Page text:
Violating Swiss neutrality

I was just wondering, entirely hypothetically, which would be the best route to take from Lissavruggy in County Galway to the Valvelspitze mountain in the Italian section of the Ötztal Alps.

As ever, Google Maps provided some useful advice, presenting me with two options: the first route (marked in blue) via Reims, Nancy and Zurich (1,932km); the second (marked in grey) via Brussels, Stuttgart and Ulm (2,053km).

But Google's response presented me with something of a dilemma. While the first route is 121km shorter than the second, Google predicts that, in current traffic, it is likely to be 55 minutes slower.

Such dilemmas must be rife in the armed forces. Should one take the guaranteed shorter route, or the potentially faster but longer route? When it comes to military manoeuvres, as opposed to entirely hypothetical exercises, lives might well be a stake. Does one take the more roundabout route via Belgium, Germany and Austria (as Hitler, no doubt, would have), or does one violate Swiss neutrality by taking the more direct route via France and Switzerland?

I'm glad I don't have to make such decisions.

How about you?

If you were a military leader, and lives were at stake, would you violate Swiss neutrality for the chance to save 55 minutes by taking the more direct route?

Please feel free to attempt to justify your answer in the comments.

(While you're at it, you might also wish to consider the pros and cons of taking the M6 Toll Road.)


9 thoughts on “Violating Swiss neutrality

  1. The Swiss route was slower - the question should be "would you violate Swiss neutrality for the chance to lose 55 minutes.

    Justification: None.

  2. Damn, you're right! I double-bluffed myself, or something. Hitler wasn't as stupid as he looked. Even with that moustache.

    I have corrected the question.

    Frankly, I'm surprised you didn't pick me up on Ireland being neutral too.

    (I note you cleverly avoided the M6 Toll Road dilemma.)

  3. If you're intrigued by this dilemma, hunt out the German film Zugvögel - einmal nach Inari. The key plot device throughout the whole film is the business of deciding optimal routes (in this case, on railways). I suspect it would suit Gruts-readers' sensibilities. I haven't seen it for many, many years, but I remember it keenly -- perhaps not least because, on Interrail back in the day, my life revolved around the columns of tiny numbers in the Thomas Cook European Railway Timetable.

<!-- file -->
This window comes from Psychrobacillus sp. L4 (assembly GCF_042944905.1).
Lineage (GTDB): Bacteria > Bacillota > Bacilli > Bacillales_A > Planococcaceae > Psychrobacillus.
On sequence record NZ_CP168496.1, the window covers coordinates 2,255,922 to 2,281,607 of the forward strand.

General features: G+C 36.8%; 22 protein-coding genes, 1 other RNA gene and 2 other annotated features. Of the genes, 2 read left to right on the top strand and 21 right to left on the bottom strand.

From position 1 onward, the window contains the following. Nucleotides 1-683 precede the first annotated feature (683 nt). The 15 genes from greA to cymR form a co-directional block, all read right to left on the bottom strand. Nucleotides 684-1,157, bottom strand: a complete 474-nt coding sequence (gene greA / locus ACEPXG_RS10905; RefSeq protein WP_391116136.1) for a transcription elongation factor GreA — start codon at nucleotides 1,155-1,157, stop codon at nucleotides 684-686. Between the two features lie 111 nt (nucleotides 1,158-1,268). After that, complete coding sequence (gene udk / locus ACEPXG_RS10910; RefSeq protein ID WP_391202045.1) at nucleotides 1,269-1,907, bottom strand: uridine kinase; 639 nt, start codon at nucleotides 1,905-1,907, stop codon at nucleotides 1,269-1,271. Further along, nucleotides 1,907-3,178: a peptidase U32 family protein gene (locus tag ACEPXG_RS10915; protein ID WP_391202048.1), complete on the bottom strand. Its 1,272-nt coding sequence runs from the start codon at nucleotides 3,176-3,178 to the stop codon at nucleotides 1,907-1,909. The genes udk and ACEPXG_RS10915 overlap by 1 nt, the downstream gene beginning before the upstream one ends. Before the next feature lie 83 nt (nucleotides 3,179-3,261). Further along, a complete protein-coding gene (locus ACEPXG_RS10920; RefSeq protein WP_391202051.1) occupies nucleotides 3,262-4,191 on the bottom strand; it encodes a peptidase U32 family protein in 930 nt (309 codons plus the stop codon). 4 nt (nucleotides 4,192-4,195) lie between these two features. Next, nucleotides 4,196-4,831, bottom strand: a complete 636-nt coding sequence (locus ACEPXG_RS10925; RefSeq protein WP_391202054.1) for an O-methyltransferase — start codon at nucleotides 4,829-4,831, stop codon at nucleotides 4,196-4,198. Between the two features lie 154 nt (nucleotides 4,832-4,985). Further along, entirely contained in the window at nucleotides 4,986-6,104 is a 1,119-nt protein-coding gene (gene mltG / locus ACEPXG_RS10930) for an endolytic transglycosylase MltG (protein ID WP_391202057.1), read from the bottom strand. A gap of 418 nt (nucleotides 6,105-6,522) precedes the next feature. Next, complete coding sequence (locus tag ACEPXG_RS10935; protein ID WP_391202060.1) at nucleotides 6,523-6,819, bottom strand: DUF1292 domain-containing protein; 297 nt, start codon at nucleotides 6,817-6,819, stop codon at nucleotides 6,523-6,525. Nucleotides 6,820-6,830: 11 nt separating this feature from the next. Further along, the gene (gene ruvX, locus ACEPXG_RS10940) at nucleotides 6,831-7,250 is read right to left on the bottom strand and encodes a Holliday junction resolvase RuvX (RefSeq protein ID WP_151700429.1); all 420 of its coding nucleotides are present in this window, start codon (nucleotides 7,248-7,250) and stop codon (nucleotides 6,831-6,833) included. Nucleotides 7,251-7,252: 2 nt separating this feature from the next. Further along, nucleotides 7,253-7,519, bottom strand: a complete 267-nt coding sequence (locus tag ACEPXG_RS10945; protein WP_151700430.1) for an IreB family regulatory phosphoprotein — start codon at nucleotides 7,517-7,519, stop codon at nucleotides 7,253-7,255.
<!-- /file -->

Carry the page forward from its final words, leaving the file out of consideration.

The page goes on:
4. When I was at school, our Geography teacher had us take part in a multi-week exercise to decide the best place to locate a new oil refinery in the South West of England. It involved measuring and adding up lots of road distances on detailed Ordnance Survey maps. The teacher offered £10 per team member to any team that got the same answer for the total mileage as the team that had done the same calculations in real life. Most of the teams were well wide of the mark, but my team (which included Irish Mick, if memory serves) was only one mile out. The teacher bought us all a Mars bar as consolation prize.

  5. Things like that are very important - I'm glad your teacher was a sport about it.

    I had a maths teacher at sixth-form; mad as a box of frogs but a complete genius who specialised in teaching relativity to 12-year-olds. Anyhow, his maths teacher had apparently been teaching them about triangles and had promised a Mars bar to anyone who could find a triangle with angles adding up to more than 180'. Jack, being a Jack, comes into school the next day with a triangle drawn on the surface of a football and the teacher refused to pay up! You could tell, years afterwards, that he was still outraged.

    I have to confess that I have used the M6 Toll and it was good. When you have inpatient children in the car (there is some other type?) the cost is easily justified.

  6. Ohoo - have I always been on pre-moderation, or did I make somebody cross?

  7. Ah - yes. Well, typing was never my strong point and for reasons too dull to expound my browser clears cookies daily at the moment.

    And although I accept that I missed the question of Irish neutrality, I think a more important issue is what the bloody hell an army is doing in Lissavruggy, neutral or not, in the first place!

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